As reported by UNEP, 24 per cent of the world’s land area has suffered considerable decline in productivity and soil degradation over the last 15 years. If the current trend persists, 20 per cent of habitats, including forests and grasslands in developing countries, will be transformed into cropland by 2030. The Year Book recommends improving the management of soil carbon to meet the growing food demands of the world’s population and ensure sustainable agricultural practices. Soil carbon is a valuable solution to the problems of agricultural productivity and climate stabilization according to UNEP.

As 80 civil nuclear plants are to be shut down within the next ten years, the organization is also advocating for a "smarter" decommissioning process. This issue has attained even greater immediacy for the nuclear industry following the devastating accident in Fukushima last year.

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Turkish Weekly (Turkey): Blue Economy Can Protect Mediterranean Sea
14 February 2012
Twenty-two Mediterranean countries and the European Union expect the forthcoming UN Conference on Sustainable Development (Rio+20) in Brazil to adopt a strategic policy framework supporting a "blue" economy to safeguard and promote a clean and healthy environment.

The call came in a closing communique – the Paris Declaration – as the 17th Conference of the Contracting Parties (COP17) to the Barcelona Convention for the Protection of the Marine Environment and the Coastal Region of the Mediterranean and its Protocols drew to an end after three days of talks in the French capital on February 10.

The Barcelona Convention entered into force in 1978, after Mediterranean countries and the European Community had, three years earlier, adopted the Mediterranean Action Plan, the first-ever Regional Seas Programme under the umbrella of the United Nations Environment Programme (UNEP). The convention was amended and renamed in 1995; and that version came into force in 2004.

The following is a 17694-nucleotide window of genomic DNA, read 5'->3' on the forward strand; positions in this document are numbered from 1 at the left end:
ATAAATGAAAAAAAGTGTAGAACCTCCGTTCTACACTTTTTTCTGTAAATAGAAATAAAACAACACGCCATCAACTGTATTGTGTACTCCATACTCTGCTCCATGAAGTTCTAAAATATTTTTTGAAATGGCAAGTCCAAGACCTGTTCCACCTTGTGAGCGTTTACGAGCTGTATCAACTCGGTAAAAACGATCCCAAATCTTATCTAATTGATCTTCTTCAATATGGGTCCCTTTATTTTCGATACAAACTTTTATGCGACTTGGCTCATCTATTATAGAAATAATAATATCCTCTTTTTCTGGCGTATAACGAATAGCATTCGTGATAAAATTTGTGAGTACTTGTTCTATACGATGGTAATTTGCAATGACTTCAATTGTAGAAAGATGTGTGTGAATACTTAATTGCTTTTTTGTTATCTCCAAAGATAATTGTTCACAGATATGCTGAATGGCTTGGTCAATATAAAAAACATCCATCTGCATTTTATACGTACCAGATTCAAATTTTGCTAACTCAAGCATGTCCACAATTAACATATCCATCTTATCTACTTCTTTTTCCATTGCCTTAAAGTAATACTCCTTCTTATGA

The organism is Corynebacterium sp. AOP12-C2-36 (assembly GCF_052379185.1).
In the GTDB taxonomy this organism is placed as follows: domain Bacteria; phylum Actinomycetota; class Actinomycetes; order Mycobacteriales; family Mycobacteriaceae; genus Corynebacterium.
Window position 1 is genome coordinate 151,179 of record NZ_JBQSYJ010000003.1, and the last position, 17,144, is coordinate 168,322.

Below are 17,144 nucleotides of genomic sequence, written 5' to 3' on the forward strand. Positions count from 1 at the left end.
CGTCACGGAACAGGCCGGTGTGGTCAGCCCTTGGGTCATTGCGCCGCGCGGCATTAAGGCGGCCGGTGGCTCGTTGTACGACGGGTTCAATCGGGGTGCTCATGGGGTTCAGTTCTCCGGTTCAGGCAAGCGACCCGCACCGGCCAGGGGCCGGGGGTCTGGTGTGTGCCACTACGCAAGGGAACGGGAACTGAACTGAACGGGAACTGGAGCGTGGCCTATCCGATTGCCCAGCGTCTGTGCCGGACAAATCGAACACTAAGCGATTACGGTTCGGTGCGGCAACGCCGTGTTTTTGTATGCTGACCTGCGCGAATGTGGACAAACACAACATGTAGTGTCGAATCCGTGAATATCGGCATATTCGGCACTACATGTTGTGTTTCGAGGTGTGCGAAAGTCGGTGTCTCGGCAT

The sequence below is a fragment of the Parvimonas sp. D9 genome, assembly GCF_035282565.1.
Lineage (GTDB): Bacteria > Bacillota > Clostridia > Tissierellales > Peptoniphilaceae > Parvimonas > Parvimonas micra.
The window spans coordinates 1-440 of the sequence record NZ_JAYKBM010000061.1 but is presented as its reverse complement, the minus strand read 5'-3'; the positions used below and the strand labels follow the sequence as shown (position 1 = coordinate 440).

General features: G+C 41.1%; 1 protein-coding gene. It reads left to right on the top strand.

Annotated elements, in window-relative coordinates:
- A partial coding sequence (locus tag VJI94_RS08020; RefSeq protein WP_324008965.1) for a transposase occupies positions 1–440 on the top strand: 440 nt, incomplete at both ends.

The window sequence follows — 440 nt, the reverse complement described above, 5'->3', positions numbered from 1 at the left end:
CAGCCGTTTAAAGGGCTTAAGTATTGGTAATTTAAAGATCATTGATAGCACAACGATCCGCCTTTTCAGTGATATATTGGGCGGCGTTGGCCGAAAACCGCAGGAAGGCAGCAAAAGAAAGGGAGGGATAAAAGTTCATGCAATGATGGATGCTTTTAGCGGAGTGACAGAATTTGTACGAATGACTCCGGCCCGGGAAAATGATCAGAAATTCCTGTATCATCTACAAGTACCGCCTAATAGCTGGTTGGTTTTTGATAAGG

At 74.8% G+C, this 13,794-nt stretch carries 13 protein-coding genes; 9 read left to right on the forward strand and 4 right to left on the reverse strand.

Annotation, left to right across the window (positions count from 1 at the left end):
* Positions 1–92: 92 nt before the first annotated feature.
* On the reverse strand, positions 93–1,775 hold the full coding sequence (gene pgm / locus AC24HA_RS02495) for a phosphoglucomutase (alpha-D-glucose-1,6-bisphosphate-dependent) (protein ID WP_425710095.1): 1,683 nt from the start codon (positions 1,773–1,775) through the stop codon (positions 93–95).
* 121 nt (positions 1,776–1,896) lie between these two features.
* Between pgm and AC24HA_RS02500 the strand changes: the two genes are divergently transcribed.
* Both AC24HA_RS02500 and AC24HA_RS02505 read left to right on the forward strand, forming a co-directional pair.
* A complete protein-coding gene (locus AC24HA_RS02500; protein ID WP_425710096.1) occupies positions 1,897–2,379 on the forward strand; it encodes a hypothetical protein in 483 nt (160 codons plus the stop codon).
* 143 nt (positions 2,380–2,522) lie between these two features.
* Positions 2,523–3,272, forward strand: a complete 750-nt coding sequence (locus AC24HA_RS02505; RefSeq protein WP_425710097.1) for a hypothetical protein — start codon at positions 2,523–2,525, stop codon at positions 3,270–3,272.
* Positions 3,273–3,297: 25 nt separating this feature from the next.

The 22 Contracting Parties to the Barcelona Convention are: Albania, Algeria, Bosnia and Herzegovina, Croatia, Cyprus, Egypt, the European Union, France, Greece, Israel, Italy, Lebanon, Libya, Malta, Monaco, Montenegro, Morocco, Slovenia, Spain, Syria, Tunisia and Turkey.

In his opening speech, France's Ambassador for the Environment, Jean-Pierre Thébault, who chaired the meeting, said: "In this very symbolic year for the environment, I express the wish that the Mediterranean Action Plan remains ambitious and leads by example, showing the way towards Rio+20."

Paris Declaration

The Paris Declaration reflects this ambition: The 22 countries want a "blue" economy, a version of the Green Economy that is applied to seas and oceans, and hope to see a strategic policy framework adopted at Rio+20 in Brazil in June.

The profound significance of the call for the "blue" economy is underlined by the fact that the world's marine ecosystems provide essential food and livelihoods to millions of people. UNEP's research shows how a switch to the more sustainable Green Economy model could unlock the vast potential of the marine-based economy and at the same time significantly reduce ocean degradation while alleviating poverty. UNEP defines the Green Economy as one that results in improved human well-being and social equity, while significantly reducing environmental risks and ecological scarcities.

"The time has come for us to rethink how we manage our oceans," said Achim Steiner, executive Director of UNEP and Under Secretary General of the UN. "They are a key pillar for many countries of their economic and social development, and are vital in the fight against poverty. But too many of these essential natural resources are being degraded by unsustainable use, putting the ecosystems services they provide, such as food security and climate regulations for instance, at risk."